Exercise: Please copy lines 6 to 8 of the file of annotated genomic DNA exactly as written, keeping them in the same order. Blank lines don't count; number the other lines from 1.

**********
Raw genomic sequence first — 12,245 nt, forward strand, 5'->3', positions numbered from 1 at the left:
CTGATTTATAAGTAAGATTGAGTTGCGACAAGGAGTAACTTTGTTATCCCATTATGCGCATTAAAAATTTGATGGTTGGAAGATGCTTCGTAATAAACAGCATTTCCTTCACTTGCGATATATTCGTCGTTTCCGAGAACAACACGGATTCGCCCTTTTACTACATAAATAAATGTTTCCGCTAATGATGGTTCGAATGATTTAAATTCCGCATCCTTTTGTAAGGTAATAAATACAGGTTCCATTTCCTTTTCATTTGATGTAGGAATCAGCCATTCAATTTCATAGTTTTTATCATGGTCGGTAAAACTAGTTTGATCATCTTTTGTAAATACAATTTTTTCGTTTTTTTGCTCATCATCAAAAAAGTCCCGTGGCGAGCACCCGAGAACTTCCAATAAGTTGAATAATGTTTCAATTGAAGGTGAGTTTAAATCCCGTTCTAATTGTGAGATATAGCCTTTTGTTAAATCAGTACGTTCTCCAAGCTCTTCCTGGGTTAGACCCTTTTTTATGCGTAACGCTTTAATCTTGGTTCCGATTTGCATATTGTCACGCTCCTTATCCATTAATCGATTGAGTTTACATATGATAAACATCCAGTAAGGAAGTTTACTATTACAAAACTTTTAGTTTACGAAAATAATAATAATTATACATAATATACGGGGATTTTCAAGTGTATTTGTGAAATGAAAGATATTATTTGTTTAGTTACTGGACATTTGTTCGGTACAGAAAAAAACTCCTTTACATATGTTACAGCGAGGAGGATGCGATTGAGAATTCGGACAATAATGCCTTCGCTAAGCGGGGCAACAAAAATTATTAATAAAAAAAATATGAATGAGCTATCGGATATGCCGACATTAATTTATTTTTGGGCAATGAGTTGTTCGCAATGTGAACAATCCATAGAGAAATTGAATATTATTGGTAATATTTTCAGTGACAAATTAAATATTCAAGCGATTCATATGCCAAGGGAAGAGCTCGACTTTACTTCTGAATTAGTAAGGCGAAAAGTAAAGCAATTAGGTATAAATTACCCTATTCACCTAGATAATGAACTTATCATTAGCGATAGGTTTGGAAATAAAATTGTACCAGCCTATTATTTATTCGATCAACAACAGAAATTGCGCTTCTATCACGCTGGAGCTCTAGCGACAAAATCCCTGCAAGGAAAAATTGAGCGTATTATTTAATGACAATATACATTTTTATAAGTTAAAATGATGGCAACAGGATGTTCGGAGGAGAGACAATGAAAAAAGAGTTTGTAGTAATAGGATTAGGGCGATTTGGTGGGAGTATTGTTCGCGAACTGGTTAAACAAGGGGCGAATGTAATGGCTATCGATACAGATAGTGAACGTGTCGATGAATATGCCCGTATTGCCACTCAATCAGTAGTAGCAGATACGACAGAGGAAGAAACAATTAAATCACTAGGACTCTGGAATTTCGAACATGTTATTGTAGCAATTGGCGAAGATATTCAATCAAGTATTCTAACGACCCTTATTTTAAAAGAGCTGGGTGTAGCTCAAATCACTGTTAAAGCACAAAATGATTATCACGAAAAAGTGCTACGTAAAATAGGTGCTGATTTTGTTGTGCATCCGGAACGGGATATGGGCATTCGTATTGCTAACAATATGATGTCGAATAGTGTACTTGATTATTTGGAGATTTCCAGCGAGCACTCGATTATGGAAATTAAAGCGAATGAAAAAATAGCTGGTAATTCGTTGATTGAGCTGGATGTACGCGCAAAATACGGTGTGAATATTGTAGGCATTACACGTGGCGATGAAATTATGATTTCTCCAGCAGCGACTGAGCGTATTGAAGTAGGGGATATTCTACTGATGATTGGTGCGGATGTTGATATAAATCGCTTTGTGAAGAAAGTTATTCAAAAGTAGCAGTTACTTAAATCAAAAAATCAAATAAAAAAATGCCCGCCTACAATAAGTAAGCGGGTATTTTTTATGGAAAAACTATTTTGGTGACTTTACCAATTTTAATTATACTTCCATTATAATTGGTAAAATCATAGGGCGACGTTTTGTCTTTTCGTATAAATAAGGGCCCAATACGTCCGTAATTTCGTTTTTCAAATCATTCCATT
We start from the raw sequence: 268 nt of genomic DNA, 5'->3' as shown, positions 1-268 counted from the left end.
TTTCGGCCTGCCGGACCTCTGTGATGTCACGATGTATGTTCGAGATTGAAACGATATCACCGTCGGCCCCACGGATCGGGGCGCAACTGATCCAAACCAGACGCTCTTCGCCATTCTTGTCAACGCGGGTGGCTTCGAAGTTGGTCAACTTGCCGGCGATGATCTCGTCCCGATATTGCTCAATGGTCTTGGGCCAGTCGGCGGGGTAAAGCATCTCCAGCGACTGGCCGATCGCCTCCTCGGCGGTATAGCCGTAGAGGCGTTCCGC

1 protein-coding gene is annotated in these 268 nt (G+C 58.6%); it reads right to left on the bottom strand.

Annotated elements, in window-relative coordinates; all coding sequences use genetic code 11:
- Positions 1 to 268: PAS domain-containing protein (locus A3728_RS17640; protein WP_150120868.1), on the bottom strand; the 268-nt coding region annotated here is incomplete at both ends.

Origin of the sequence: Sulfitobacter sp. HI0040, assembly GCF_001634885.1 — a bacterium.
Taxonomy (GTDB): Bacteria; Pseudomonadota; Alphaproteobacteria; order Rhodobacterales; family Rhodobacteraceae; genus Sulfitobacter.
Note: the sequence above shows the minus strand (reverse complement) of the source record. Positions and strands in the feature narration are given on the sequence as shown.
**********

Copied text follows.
Annotated elements, in window-relative coordinates; all coding sequences use genetic code 11:
- Positions 1 to 268: PAS domain-containing protein (locus A3728_RS17640; protein WP_150120868.1), on the bottom strand; the 268-nt coding region annotated here is incomplete at both ends.

Origin of the sequence: Sulfitobacter sp. HI0040, assembly GCF_001634885.1 — a bacterium.